Really, it’s no trouble at all

I have friends coming for dinner later and am feeling defeated by the amount of potatoes I will need to peel. I rather dread the preparation of the sprouts. There are no plans to iron a tablecloth. There is no silver to polish. I am wondering if I can get away without an appetizer. I tell you this not because I am begrudging effort on behalf of my guests, but because I am fundamentally lazy, and do not rise well to occasions.

Tom and Mike on the other hand excel at occasions. They start by polishing the silver, of which they have a lot.

They lay a beautiful table

They provide their largest punchbowl (they have several) and serve Fish House punch (brandy, peach brandy, rum, lemon, lime and sugar syrup–there may be a little orange juice but nobody mentioned it) and serve 4 different spreads or nibbles–my favorite were Tom’s spiced pecans–to keep everyone happy until dinner is served.

John from two doors down is happy to raid his cellar for fine wines to pair with every course.

We sat down to Crab and Lobster terrine, a recipe that Tom got from Todd Gray, the chef at Equinox. It begins: prepare a salmon mousseline.I think we can agree that Tom and Todd are two of the very few cooks that could pull it off.

Marian had brought some truffles (like you do) and so an extra course was hastily inserted: truffled eggs.

The white Burgundy John paired with this was my favorite wine of the evening, tasting magically of both cantaloupe and bonfire.

Next was the crown roast of pork, which deserves a gallery all of its own.

This was served with oyster stuffing and sausage and chestnut stuffing to which the camera was not kind. We also had sprouts and a delicious mix of pears and onions much-loved from Thanksgivings past.

Kate once more made her fungal confection, again trying modestly to pass off her yule log and perfect meringue mushrooms as found objects from the alley. Doug made a pumpkin and pecan pie. Mike supplemented these with egg nog ice cream and we washed the whole lot down with Calvados.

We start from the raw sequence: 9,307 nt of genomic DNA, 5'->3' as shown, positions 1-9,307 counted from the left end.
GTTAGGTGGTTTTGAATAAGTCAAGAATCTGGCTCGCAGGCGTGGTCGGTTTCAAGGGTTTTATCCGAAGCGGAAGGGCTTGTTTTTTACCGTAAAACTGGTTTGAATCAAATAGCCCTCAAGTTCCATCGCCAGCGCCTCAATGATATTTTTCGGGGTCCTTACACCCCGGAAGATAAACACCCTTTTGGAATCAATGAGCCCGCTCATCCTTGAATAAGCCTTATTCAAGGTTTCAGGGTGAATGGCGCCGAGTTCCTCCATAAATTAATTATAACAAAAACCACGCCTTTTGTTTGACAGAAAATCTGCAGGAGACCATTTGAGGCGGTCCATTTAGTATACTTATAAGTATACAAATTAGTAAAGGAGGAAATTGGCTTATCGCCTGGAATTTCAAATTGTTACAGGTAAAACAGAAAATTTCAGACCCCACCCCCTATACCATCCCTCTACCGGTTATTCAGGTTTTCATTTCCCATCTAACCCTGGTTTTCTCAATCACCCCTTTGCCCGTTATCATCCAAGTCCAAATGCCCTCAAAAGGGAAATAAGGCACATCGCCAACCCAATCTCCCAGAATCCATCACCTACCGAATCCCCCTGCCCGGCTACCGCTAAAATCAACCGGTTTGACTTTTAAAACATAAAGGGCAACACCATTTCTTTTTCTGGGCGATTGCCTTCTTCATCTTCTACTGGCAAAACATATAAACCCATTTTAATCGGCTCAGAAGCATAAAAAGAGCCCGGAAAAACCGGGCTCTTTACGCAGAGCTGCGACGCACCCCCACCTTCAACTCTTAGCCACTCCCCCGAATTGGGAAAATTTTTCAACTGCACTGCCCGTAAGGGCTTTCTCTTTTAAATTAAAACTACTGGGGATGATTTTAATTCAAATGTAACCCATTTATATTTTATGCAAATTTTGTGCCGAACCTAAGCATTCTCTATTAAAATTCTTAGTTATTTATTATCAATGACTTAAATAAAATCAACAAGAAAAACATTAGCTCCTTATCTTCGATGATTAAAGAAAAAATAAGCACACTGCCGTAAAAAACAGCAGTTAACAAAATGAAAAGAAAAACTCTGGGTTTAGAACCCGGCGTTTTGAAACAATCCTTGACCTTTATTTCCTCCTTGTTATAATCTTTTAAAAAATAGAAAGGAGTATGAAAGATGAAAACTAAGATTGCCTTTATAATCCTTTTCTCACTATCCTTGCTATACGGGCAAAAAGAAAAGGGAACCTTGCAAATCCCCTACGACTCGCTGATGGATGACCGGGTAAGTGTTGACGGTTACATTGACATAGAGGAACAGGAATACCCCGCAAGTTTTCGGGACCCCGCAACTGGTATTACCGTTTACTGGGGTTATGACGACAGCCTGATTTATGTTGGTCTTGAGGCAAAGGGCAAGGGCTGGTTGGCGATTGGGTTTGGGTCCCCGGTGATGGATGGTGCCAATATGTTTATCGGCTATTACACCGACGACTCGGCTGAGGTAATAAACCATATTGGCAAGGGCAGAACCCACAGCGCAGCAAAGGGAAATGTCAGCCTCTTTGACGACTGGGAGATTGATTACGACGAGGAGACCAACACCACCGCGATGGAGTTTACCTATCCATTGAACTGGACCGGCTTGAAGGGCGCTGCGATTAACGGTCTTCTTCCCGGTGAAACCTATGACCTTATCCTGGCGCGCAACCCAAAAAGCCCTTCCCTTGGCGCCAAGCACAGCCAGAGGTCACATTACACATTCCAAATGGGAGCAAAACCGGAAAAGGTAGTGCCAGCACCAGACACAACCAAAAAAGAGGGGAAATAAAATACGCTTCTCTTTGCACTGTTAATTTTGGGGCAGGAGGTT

It was shortly after this point that I decided to take a picture of the two chefs together, to post in tribute to all their hard work. Sadly the fine wines and apple brandy had done their work, and so I only captured half of Mike’s head.

My contribution to the evening was a Stilton which, like the rest of us, was a little sweaty by the time it came to table. I like my cheese ripe and at room temperature but this Stilton had definitely suffered from partying too long. Delicious all the same.We ate it with crackers and washed it down with a glass or two of port.

To the drawing room–well, the comfy chairs–and presents plus cafe brulot, a preparation that involves yards of orange peel, gran marnier and the serious risk of third degree burns.

The kids picked me up and drove me home. Everyone else walked. I will admit to feeling slightly liverish this morning. I wonder if I could pay Hansel to peel the potatoes?

You can get the full details of the menu, plus the wines, by checking out Tom’s blog here.

About Liz Barron

US Peace Corps Volunteer in Armenia. Permanent address in Washington DC. Deep roots in Northern Ireland and persistent Belfast accent. Blogger,cook, mother, grandma, Scrabble-player and enthusiastic world traveler.
This entry was posted in Christmas with the Crone, Cooking with the Crone, Culture with the Crone, food, friendship and tagged , , , , , , , , . Bookmark the permalink.

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